HiTech subscribes to an intentional use of beat structures and club genres in their productions without thinking too much about the particulars, and they allow for the emotions in the moment of the recording to mature overtime. King Milo describes the studio aspect of HiTech as a “multiversal” concept: “We started off with techno and just come in with bass and a kick and noise and lyrics–” “Freaking chords and all that good stuff,” 47Chops interjects. “We don came up with a little term, you know what I'm saying? D-Warp [Detroit Warp].” They insist that the term isn’t a genre, but more so a quality or technique that Milo says affects “the increase or the decrease in the speed in which we transition between songs.” He continues, “Sometimes that tempo increase or decrease will shift the whole song. And when you do it at just the right time, you can hear a shift in the sonics.” Milo excitedly explains that “so much stuff sounds faster when you just take away the kick and duplicate your hi-hats and you got five different hats going.” 47Chops mentions how this approach to production comes from a DJ’s mindset where a track cued at 160 BPM is slowed down to 80 BPM on beat before its snapped back into place. King Milo articulates that the instruments are sometimes “more keyed in” than the tempo. “Our thing is the new sound, you know. But it's nothing new about it, it's just a blend of different instruments at this certain speed that create this amalgamation of feelings. It's crazy.”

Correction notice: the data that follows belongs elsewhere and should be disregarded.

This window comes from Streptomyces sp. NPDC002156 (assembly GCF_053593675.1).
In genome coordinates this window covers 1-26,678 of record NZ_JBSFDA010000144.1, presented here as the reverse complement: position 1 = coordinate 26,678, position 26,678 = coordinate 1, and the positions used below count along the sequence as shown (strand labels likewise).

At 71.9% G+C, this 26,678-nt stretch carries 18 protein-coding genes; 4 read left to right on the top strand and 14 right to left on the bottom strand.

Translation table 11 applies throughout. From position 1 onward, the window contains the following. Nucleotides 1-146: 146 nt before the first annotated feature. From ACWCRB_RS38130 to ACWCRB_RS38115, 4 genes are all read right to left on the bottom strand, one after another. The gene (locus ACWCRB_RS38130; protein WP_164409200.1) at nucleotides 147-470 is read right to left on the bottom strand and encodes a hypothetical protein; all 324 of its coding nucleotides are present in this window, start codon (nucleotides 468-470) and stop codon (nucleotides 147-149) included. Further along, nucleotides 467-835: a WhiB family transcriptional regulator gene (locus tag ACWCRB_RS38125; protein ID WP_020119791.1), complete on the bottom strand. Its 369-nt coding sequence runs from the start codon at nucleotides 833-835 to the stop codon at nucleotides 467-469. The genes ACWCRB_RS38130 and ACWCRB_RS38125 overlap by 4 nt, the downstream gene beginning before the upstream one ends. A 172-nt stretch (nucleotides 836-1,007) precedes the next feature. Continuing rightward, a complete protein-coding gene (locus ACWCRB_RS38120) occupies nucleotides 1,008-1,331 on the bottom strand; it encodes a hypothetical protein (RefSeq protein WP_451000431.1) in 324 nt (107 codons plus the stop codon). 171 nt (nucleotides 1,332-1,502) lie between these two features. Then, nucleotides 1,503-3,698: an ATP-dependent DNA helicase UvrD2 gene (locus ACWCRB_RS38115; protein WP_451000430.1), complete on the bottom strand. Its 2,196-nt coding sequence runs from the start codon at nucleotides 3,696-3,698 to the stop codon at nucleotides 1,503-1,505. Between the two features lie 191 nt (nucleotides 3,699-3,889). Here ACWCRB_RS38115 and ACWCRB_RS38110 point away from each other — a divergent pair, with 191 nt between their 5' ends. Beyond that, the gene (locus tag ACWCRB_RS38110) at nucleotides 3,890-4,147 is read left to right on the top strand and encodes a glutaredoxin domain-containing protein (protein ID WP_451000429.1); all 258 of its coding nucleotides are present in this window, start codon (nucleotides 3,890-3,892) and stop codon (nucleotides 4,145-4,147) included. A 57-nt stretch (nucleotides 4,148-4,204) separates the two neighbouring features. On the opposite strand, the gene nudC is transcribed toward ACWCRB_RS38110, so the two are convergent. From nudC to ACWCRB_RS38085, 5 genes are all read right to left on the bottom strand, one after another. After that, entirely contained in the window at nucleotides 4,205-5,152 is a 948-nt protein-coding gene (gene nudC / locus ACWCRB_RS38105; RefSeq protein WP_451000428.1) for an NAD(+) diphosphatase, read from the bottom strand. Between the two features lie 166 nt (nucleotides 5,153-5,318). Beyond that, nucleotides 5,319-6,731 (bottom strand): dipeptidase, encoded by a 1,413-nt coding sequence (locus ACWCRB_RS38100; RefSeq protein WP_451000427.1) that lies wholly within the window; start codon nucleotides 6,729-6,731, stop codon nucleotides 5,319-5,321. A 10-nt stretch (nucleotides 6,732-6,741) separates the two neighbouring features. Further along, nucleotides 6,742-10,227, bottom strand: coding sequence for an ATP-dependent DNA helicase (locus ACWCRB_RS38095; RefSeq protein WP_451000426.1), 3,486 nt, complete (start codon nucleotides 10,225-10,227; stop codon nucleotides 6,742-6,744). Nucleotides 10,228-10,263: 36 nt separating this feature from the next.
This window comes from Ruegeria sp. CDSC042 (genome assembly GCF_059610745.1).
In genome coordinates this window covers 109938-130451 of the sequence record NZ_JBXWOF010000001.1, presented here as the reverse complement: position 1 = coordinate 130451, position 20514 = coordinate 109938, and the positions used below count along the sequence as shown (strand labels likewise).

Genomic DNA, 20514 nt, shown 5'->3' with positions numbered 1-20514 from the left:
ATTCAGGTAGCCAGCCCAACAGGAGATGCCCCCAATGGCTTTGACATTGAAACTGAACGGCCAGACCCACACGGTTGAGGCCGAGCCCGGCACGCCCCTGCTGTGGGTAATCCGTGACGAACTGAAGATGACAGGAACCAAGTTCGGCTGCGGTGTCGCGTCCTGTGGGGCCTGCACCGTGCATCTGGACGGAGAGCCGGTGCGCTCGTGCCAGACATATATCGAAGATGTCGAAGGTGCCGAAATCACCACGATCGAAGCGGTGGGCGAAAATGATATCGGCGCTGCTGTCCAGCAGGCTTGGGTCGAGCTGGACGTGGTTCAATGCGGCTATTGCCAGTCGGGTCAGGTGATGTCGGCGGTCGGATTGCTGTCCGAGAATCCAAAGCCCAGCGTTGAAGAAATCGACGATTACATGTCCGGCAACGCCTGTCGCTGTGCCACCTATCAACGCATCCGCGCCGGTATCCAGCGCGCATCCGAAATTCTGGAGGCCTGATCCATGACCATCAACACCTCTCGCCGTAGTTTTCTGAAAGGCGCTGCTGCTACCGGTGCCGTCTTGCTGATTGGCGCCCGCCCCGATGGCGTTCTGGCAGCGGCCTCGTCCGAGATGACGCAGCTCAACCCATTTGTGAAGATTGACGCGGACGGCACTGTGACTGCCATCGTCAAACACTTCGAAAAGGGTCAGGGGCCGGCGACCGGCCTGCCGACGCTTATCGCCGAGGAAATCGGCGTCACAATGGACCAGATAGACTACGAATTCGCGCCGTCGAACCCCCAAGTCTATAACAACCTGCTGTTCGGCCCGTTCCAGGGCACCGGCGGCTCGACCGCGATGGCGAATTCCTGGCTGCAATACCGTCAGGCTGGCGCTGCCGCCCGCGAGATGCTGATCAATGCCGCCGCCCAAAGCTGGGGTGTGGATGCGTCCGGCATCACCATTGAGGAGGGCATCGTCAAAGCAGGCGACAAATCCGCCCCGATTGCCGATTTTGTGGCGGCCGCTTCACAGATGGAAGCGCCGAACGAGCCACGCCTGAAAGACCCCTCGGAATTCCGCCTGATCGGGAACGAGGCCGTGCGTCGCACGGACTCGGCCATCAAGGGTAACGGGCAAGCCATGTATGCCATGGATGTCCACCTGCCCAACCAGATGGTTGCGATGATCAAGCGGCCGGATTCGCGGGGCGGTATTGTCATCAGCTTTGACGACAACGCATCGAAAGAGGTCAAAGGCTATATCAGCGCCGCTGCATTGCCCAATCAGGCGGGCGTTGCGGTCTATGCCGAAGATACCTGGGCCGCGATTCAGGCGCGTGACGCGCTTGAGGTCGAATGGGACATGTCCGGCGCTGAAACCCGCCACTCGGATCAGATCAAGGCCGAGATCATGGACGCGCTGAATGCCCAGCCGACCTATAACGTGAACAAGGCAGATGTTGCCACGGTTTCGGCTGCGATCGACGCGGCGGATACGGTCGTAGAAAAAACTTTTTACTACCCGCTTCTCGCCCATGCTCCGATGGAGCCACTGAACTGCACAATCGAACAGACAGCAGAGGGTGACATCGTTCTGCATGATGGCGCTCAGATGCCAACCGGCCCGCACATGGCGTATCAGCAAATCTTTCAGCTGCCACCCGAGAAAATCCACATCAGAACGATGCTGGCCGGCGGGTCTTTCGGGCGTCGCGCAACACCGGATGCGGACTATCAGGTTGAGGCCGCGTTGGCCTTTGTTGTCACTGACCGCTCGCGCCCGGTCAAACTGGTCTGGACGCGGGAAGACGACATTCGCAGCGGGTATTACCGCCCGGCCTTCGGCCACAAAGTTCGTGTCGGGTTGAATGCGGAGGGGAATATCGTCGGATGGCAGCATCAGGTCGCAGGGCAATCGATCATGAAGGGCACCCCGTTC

Words: DeForrest Brown Jr.
This article was taken from issue 08 of WIP magazine, available from Carhartt WIP stores and carhartt-wip.com.